Kathleen Edwards - Failer
4 (out of 5 stars)
Reviewed: Feb. 10, 2003
Review by Tony BonyataShe may not be able to pick her friends, but she sure knows how to make some sweet, sweet music.
On singer / songwriter Kathleen Edwards' earthy debut album Failer, the 24-year old Canadian-bred gal sings about the people she's drawn to - drunks, potheads and losers. And while these types of characters are nothing new for an alt-country chanteuse to croon about, Edwards makes you want to pull up a bar stool and hear their woes, as she introduces them alongside a trailer park-full of ballads and ballbusters that are holstered with electric and acoustic guitars, rich harmonies and one achingly beautiful voice - one that is more than hauntingly reminiscent of Lucinda Williams, both in tone and phrasing.
While she began her musical career as a classically trained violinist, Edwards later fell in love with the alternative-country sounds from Whiskeytown, a band which helped steer the direction that her own music would take. On Failer Edwards has pawned in her smaller stringed instrument for a more rootsy acoustic guitar and surrounded herself with a stable of expert musicians that not only know when to keep the floorboards swept clean, but also when to stampede past the corral gates with an unbridled sense of enthusiasm.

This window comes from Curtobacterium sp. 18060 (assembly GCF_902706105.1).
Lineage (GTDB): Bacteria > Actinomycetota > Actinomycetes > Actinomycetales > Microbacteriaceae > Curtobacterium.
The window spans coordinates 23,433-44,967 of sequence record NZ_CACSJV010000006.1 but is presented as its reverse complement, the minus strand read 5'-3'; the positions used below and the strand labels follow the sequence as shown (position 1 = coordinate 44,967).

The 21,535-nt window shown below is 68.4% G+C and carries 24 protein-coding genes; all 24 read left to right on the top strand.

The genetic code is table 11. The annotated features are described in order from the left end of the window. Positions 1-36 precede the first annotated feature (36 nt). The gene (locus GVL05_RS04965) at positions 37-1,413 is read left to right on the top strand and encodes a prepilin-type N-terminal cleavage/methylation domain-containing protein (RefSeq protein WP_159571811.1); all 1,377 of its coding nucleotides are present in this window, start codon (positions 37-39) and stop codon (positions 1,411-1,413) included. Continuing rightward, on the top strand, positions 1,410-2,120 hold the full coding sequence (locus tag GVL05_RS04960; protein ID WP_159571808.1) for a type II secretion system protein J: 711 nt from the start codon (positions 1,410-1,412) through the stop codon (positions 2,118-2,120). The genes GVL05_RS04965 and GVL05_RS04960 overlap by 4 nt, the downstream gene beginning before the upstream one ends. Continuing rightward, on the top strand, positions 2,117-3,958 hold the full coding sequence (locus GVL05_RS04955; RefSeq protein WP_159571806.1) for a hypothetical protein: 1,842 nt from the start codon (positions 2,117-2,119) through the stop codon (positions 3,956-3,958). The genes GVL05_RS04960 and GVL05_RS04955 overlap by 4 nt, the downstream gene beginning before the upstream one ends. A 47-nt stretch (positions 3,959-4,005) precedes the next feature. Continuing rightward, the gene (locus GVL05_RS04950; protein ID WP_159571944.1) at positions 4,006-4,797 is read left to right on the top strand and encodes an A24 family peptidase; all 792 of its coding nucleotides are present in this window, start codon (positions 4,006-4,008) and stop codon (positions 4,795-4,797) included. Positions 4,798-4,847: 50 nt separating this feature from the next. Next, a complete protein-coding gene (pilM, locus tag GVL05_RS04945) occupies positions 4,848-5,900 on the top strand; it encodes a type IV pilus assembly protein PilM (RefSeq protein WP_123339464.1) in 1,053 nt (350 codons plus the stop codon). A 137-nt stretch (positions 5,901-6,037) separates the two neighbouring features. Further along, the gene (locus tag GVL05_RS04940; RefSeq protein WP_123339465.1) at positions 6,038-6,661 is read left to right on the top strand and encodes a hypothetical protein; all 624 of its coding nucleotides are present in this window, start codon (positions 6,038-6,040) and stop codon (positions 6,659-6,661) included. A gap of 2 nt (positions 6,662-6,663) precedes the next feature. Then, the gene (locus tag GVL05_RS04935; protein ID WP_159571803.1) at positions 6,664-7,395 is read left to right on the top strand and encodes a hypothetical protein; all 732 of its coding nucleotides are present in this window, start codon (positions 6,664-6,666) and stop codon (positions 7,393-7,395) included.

On the more frail moments, Edwards offers a child-like innocence on the introspective number "The Lone Wolf," while also revealing a venerable side on "Sweet Little Duck" and "Mercury." But as she and her band prove on the punchy "12 Bellevue," spiked with horns and a blistering lead guitar, and the rich country pop of "Six O' Clock News," "Westby" and "One More Song The Radio Won't Like," there's a lot more going for this album than just a voice that fell from the skies.
Despite a songbook packed with failed relationships and a ship-of-fools for friends and lovers, Kathleen Edwards' Failer is anything but.
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